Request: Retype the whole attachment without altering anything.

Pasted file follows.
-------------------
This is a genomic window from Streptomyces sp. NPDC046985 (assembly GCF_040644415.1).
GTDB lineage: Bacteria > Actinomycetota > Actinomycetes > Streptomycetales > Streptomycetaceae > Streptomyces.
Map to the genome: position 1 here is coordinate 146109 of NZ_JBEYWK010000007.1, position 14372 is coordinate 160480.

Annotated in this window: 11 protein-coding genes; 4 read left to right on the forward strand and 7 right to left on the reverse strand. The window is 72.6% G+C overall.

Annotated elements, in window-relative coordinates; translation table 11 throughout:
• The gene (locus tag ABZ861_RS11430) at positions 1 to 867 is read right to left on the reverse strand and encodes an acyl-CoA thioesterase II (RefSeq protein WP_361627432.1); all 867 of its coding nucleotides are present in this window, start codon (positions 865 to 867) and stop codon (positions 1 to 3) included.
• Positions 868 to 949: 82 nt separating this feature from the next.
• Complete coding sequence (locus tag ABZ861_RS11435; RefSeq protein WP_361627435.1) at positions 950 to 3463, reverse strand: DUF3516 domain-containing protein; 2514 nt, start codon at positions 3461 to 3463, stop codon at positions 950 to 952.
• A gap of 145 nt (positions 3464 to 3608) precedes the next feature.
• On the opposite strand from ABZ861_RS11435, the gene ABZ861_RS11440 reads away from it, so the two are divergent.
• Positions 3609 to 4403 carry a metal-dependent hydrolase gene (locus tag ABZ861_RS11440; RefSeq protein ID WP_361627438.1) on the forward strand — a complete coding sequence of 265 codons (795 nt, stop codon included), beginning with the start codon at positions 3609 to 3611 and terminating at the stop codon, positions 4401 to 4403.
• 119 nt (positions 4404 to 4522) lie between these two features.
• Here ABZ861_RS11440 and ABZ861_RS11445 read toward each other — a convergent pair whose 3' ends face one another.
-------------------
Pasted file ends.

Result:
This is a genomic window from Streptomyces sp. NPDC046985 (assembly GCF_040644415.1).
GTDB lineage: Bacteria > Actinomycetota > Actinomycetes > Streptomycetales > Streptomycetaceae > Streptomyces.
Map to the genome: position 1 here is coordinate 146109 of NZ_JBEYWK010000007.1, position 14372 is coordinate 160480.

Annotated in this window: 11 protein-coding genes; 4 read left to right on the forward strand and 7 right to left on the reverse strand. The window is 72.6% G+C overall.

Annotated elements, in window-relative coordinates; translation table 11 throughout:
• The gene (locus tag ABZ861_RS11430) at positions 1 to 867 is read right to left on the reverse strand and encodes an acyl-CoA thioesterase II (RefSeq protein WP_361627432.1); all 867 of its coding nucleotides are present in this window, start codon (positions 865 to 867) and stop codon (positions 1 to 3) included.
• Positions 868 to 949: 82 nt separating this feature from the next.
• Complete coding sequence (locus tag ABZ861_RS11435; RefSeq protein WP_361627435.1) at positions 950 to 3463, reverse strand: DUF3516 domain-containing protein; 2514 nt, start codon at positions 3461 to 3463, stop codon at positions 950 to 952.
• A gap of 145 nt (positions 3464 to 3608) precedes the next feature.
• On the opposite strand from ABZ861_RS11435, the gene ABZ861_RS11440 reads away from it, so the two are divergent.
• Positions 3609 to 4403 carry a metal-dependent hydrolase gene (locus tag ABZ861_RS11440; RefSeq protein ID WP_361627438.1) on the forward strand — a complete coding sequence of 265 codons (795 nt, stop codon included), beginning with the start codon at positions 3609 to 3611 and terminating at the stop codon, positions 4401 to 4403.
• 119 nt (positions 4404 to 4522) lie between these two features.
• Here ABZ861_RS11440 and ABZ861_RS11445 read toward each other — a convergent pair whose 3' ends face one another.